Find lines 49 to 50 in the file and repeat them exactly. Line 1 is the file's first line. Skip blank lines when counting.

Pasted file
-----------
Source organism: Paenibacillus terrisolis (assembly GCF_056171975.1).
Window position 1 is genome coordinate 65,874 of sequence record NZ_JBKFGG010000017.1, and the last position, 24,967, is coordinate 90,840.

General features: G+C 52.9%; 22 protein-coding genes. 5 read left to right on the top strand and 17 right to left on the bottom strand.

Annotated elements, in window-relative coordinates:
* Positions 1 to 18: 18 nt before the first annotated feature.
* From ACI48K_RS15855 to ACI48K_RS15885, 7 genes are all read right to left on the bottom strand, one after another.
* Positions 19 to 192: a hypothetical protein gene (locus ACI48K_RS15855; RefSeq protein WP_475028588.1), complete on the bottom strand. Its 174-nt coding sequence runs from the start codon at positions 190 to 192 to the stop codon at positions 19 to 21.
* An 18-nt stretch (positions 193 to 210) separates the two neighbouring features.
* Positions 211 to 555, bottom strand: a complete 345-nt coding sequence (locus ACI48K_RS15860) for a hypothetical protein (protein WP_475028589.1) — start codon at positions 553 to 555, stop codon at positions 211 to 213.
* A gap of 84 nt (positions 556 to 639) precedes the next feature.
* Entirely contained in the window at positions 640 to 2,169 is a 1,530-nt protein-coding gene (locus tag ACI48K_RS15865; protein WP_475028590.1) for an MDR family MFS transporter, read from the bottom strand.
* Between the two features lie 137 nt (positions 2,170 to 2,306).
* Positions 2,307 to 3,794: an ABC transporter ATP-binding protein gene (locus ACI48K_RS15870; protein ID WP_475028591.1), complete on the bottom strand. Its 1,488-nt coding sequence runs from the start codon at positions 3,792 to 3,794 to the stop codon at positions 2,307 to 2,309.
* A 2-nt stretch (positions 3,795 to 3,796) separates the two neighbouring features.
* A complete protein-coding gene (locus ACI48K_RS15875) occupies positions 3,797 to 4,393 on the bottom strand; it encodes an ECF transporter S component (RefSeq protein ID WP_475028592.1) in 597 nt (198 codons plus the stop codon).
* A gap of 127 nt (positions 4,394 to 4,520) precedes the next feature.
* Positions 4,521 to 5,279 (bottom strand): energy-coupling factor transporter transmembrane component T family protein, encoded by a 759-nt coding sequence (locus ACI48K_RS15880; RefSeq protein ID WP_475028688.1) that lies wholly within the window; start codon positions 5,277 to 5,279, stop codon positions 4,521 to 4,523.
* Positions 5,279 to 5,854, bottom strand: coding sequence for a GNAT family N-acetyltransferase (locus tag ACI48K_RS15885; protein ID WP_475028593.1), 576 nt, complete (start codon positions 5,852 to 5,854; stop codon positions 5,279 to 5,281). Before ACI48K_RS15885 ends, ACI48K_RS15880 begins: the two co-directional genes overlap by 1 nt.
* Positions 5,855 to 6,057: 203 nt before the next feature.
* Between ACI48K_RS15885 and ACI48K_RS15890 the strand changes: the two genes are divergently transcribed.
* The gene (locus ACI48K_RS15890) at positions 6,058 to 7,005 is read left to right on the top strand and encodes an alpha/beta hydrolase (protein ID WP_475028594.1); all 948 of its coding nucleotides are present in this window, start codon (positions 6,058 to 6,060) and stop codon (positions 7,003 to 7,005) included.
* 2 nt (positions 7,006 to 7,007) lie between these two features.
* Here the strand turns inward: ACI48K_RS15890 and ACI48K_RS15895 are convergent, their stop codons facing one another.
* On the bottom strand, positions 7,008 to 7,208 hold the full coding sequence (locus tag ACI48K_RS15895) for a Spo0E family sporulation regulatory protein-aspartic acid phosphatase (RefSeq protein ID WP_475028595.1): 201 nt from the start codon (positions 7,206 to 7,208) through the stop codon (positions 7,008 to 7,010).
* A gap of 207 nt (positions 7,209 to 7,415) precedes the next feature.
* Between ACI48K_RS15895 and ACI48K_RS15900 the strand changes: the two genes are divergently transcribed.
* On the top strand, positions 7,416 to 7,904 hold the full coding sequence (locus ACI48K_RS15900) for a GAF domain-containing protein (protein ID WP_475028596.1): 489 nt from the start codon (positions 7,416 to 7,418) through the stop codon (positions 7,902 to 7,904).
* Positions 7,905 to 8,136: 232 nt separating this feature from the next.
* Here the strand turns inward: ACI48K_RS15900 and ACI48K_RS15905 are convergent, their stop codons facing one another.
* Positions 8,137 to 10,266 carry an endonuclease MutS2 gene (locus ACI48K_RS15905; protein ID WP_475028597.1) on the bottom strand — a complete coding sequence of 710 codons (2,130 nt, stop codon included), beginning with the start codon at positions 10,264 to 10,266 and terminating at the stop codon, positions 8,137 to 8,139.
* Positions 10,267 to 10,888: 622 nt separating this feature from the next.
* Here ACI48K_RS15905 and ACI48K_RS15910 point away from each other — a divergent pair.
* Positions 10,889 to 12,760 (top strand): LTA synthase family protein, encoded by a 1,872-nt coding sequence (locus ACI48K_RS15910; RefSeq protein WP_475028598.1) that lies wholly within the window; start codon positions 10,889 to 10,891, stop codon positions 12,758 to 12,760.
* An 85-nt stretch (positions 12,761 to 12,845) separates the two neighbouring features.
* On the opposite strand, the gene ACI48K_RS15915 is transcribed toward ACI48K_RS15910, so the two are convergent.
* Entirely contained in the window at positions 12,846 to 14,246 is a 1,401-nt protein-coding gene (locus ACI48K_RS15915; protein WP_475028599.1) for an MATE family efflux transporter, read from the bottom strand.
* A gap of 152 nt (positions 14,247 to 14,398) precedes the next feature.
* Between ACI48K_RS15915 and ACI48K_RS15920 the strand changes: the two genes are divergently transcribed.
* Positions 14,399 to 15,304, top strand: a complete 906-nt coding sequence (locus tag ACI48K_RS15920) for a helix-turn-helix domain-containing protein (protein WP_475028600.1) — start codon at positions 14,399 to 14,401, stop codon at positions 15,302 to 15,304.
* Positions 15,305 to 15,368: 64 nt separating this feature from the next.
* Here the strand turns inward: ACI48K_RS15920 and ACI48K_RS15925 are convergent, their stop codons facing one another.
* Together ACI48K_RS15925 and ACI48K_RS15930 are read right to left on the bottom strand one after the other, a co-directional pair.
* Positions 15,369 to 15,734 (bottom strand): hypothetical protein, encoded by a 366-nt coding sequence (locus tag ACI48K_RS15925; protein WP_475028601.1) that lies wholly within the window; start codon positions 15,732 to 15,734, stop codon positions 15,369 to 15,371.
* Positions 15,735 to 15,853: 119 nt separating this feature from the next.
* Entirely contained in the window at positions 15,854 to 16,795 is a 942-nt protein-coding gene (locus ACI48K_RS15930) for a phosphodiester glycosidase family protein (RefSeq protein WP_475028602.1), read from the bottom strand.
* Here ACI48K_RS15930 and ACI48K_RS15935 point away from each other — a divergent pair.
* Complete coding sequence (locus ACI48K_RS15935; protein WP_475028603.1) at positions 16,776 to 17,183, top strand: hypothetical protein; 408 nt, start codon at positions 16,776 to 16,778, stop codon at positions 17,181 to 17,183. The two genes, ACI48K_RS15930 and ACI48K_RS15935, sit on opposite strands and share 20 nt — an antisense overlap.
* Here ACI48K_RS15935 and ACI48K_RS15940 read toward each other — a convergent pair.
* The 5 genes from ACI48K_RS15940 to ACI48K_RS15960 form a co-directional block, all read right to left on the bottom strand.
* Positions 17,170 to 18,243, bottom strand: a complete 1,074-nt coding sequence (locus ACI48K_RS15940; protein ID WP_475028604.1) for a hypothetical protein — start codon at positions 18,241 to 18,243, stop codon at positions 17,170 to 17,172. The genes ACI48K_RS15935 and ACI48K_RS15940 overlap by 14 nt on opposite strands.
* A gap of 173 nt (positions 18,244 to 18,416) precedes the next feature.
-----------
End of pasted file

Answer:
* The 5 genes from ACI48K_RS15940 to ACI48K_RS15960 form a co-directional block, all read right to left on the bottom strand.
* Positions 17,170 to 18,243, bottom strand: a complete 1,074-nt coding sequence (locus ACI48K_RS15940; protein ID WP_475028604.1) for a hypothetical protein — start codon at positions 18,241 to 18,243, stop codon at positions 17,170 to 17,172. The genes ACI48K_RS15935 and ACI48K_RS15940 overlap by 14 nt on opposite strands.